Every motivational speaker says that we should live fearlessly. Put ourselves out there. Do what is hard. And I have lived by this way of thinking. I have spent the past couple of years building my company. Winning mostly. I “fearlessly” put myself out there for the world to see. I had some hiccups but overall, it has been mostly good. #winning
Then it happened. I failed. Very publicly, very obviously, I failed to meet one of my most talked about goals. As I stood on the sideline, helplessly watching others meet my goal, I silently fell apart. One by one, their smiling faces showed up on my social media feed, walking away with what I had spent years working toward. My heart shattered into a million pieces. And everyone around me watched it happen, too scared to ask me why.
My first inclination was to hide. To pull myself into the smallest place I could fit and just stay there until it stopped hurting. All the while hoping nobody noticed what had just happened. Hoping that maybe no one would check Facebook or Insta. After all, no one will remember what I had said, right? Surely, no one paid attention to one thing that I screamed out at every chance I got, right? The problem was that even if they didn’t, I did. I knew. And I was fucking embarrassed. I was broken hearted. I was humiliated and didn’t know how to deal with it.
Eric Thomas constantly talks about the hard. The impossible. The dark places that you have to find your way out of. I am there. I found that place. I guess this is where I have to ask if I want to be someone who just survives this, or someone who becomes successful despite this.
Now, the easy answer is of course I am gonna stand up, brush myself off and keep going. But the reality is that I stayed in that indecision for longer than I want to admit. Parts of me are still there. It is hard to fully put yourself out there again after feeling such loss of self. To come back from questioning if you are on the right path in your life. The bottom line is that I did my best and still failed. I gave it my everything and based on past experience, expected to be rewarded. And it just didn’t happen. I just didn’t get what I worked for.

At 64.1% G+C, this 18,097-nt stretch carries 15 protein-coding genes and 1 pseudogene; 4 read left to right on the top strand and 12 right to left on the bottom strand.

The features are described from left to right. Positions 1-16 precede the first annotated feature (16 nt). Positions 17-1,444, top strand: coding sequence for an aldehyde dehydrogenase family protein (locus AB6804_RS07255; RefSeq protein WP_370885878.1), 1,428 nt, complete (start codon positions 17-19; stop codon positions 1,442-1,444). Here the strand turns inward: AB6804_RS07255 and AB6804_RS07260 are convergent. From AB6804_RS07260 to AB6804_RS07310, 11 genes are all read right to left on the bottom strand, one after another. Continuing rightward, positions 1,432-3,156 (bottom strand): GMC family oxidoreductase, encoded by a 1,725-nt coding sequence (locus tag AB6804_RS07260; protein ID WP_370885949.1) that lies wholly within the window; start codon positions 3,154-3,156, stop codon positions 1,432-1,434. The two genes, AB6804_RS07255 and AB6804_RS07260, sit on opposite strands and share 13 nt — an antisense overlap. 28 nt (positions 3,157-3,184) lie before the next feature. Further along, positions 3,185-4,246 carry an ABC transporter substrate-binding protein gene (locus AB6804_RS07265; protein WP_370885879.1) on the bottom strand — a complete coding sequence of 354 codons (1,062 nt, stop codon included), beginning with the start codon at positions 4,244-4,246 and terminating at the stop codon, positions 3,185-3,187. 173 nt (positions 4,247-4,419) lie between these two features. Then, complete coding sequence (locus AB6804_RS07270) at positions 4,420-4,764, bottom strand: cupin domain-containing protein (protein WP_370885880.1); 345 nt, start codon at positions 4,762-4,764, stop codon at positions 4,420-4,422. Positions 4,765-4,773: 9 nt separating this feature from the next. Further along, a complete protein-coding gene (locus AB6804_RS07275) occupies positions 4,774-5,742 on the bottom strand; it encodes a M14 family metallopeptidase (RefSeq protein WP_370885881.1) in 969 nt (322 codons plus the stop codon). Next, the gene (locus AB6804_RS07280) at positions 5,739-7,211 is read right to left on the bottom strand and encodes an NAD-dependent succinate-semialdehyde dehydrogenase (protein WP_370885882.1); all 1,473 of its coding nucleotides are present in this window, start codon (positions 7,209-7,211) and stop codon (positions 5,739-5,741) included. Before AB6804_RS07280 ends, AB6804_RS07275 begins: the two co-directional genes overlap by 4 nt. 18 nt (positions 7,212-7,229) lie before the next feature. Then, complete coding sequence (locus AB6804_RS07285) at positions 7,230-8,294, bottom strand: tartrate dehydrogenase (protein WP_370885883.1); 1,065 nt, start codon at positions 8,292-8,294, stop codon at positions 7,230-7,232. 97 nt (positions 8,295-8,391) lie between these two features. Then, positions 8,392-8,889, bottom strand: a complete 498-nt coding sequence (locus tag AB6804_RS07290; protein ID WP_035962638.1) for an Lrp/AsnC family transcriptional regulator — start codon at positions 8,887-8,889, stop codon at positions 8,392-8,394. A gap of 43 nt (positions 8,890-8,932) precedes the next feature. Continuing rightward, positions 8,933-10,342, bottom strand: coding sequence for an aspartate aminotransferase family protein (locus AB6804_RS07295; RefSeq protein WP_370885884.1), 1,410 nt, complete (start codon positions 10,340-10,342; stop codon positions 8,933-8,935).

I have for sure been made aware of what it feels like to be publicly humiliated. And I, for sure have pause for doing this to myself again. But I am not that person. Truly at the basis of who I am, I believe that there is always another chance to be remarkable. To do something extraordinary. And slowly I realized that it is okay to be embarrassed. Even for all to see. We have all been there. Just some more than others (wink). And I am loud about what I want because that is how I roll. That is who I am. That is how I stay accountable. I guess what I am saying is that the fear of failure is fresh in me, but I am still going to put myself out there. As should you. Don’t let fear of failure be a reason that you don’t try.
So, now what? Well, I lick my wounds and realize that my american dream has changed a bit. I try to find a way to learn from this and then I just move the heck on. True failure is part of the journey and it has given me humility. I will take it as a gift and try to remember to be humble in my next experience. I am finding new goals that set me on fire. New ways to be remarkable, to be successful. I know what my ultimate goal is and it is okay to change the path to that goal. Good goals can go bad. It happens. It’s what you take away from the failure that helps form your new path.